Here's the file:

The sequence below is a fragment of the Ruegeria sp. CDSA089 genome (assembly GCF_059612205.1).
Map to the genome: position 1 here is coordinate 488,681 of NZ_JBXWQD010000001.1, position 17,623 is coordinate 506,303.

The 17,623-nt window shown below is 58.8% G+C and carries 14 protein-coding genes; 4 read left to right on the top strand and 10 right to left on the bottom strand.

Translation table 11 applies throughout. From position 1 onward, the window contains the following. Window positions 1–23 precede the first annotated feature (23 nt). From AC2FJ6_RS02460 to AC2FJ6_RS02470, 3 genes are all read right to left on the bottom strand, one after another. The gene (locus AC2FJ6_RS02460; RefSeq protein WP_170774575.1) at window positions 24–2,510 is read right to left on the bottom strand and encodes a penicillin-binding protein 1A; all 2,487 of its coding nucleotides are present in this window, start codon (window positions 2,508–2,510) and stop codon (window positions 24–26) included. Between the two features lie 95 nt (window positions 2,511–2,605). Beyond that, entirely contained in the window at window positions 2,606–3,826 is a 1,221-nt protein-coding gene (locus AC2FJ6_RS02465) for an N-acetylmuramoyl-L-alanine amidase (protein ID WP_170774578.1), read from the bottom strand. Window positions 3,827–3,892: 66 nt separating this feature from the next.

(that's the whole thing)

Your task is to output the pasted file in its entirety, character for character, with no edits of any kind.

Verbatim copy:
The sequence below is a fragment of the Ruegeria sp. CDSA089 genome (assembly GCF_059612205.1).
Map to the genome: position 1 here is coordinate 488,681 of NZ_JBXWQD010000001.1, position 17,623 is coordinate 506,303.

The 17,623-nt window shown below is 58.8% G+C and carries 14 protein-coding genes; 4 read left to right on the top strand and 10 right to left on the bottom strand.

Translation table 11 applies throughout. From position 1 onward, the window contains the following. Window positions 1–23 precede the first annotated feature (23 nt). From AC2FJ6_RS02460 to AC2FJ6_RS02470, 3 genes are all read right to left on the bottom strand, one after another. The gene (locus AC2FJ6_RS02460; RefSeq protein WP_170774575.1) at window positions 24–2,510 is read right to left on the bottom strand and encodes a penicillin-binding protein 1A; all 2,487 of its coding nucleotides are present in this window, start codon (window positions 2,508–2,510) and stop codon (window positions 24–26) included. Between the two features lie 95 nt (window positions 2,511–2,605). Beyond that, entirely contained in the window at window positions 2,606–3,826 is a 1,221-nt protein-coding gene (locus AC2FJ6_RS02465) for an N-acetylmuramoyl-L-alanine amidase (protein ID WP_170774578.1), read from the bottom strand. Window positions 3,827–3,892: 66 nt separating this feature from the next.